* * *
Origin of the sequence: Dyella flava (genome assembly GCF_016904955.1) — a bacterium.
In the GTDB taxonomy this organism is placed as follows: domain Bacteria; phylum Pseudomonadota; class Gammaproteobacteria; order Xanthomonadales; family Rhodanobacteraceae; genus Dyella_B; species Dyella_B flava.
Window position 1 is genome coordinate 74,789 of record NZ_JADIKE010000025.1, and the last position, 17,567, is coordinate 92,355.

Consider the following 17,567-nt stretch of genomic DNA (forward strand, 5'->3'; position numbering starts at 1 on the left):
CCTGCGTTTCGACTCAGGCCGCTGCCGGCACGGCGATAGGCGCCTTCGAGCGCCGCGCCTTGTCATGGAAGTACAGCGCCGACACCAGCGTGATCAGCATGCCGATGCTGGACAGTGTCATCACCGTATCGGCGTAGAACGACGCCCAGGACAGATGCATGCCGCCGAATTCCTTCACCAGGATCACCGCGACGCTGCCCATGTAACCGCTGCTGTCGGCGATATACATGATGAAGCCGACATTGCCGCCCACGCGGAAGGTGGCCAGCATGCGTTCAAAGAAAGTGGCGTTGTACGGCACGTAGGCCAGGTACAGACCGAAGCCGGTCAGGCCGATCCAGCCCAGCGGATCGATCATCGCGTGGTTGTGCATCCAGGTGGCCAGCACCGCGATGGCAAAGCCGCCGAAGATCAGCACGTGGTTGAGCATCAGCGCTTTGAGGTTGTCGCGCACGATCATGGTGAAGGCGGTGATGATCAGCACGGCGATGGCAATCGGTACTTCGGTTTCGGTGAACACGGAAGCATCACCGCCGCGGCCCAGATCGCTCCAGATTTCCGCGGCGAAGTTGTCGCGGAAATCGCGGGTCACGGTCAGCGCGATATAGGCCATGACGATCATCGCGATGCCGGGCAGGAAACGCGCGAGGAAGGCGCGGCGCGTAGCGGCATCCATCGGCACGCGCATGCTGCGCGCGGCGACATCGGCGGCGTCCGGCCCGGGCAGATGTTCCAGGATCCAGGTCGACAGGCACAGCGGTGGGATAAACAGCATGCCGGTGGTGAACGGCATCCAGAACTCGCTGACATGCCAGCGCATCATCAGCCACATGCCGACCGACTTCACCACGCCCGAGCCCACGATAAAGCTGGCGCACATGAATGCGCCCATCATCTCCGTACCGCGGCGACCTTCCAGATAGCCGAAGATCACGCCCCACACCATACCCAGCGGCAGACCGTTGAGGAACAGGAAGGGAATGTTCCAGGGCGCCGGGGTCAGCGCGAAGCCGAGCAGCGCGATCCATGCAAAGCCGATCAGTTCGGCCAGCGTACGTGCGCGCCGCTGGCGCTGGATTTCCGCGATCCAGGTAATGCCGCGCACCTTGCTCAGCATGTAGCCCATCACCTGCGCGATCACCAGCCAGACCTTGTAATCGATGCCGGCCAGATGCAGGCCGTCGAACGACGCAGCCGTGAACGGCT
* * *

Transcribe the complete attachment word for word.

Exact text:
Origin of the sequence: Dyella flava (genome assembly GCF_016904955.1) — a bacterium.
In the GTDB taxonomy this organism is placed as follows: domain Bacteria; phylum Pseudomonadota; class Gammaproteobacteria; order Xanthomonadales; family Rhodanobacteraceae; genus Dyella_B; species Dyella_B flava.
Window position 1 is genome coordinate 74,789 of record NZ_JADIKE010000025.1, and the last position, 17,567, is coordinate 92,355.

Consider the following 17,567-nt stretch of genomic DNA (forward strand, 5'->3'; position numbering starts at 1 on the left):
CCTGCGTTTCGACTCAGGCCGCTGCCGGCACGGCGATAGGCGCCTTCGAGCGCCGCGCCTTGTCATGGAAGTACAGCGCCGACACCAGCGTGATCAGCATGCCGATGCTGGACAGTGTCATCACCGTATCGGCGTAGAACGACGCCCAGGACAGATGCATGCCGCCGAATTCCTTCACCAGGATCACCGCGACGCTGCCCATGTAACCGCTGCTGTCGGCGATATACATGATGAAGCCGACATTGCCGCCCACGCGGAAGGTGGCCAGCATGCGTTCAAAGAAAGTGGCGTTGTACGGCACGTAGGCCAGGTACAGACCGAAGCCGGTCAGGCCGATCCAGCCCAGCGGATCGATCATCGCGTGGTTGTGCATCCAGGTGGCCAGCACCGCGATGGCAAAGCCGCCGAAGATCAGCACGTGGTTGAGCATCAGCGCTTTGAGGTTGTCGCGCACGATCATGGTGAAGGCGGTGATGATCAGCACGGCGATGGCAATCGGTACTTCGGTTTCGGTGAACACGGAAGCATCACCGCCGCGGCCCAGATCGCTCCAGATTTCCGCGGCGAAGTTGTCGCGGAAATCGCGGGTCACGGTCAGCGCGATATAGGCCATGACGATCATCGCGATGCCGGGCAGGAAACGCGCGAGGAAGGCGCGGCGCGTAGCGGCATCCATCGGCACGCGCATGCTGCGCGCGGCGACATCGGCGGCGTCCGGCCCGGGCAGATGTTCCAGGATCCAGGTCGACAGGCACAGCGGTGGGATAAACAGCATGCCGGTGGTGAACGGCATCCAGAACTCGCTGACATGCCAGCGCATCATCAGCCACATGCCGACCGACTTCACCACGCCCGAGCCCACGATAAAGCTGGCGCACATGAATGCGCCCATCATCTCCGTACCGCGGCGACCTTCCAGATAGCCGAAGATCACGCCCCACACCATACCCAGCGGCAGACCGTTGAGGAACAGGAAGGGAATGTTCCAGGGCGCCGGGGTCAGCGCGAAGCCGAGCAGCGCGATCCATGCAAAGCCGATCAGTTCGGCCAGCGTACGTGCGCGCCGCTGGCGCTGGATTTCCGCGATCCAGGTAATGCCGCGCACCTTGCTCAGCATGTAGCCCATCACCTGCGCGATCACCAGCCAGACCTTGTAATCGATGCCGGCCAGATGCAGGCCGTCGAACGACGCAGCCGTGAACGGCT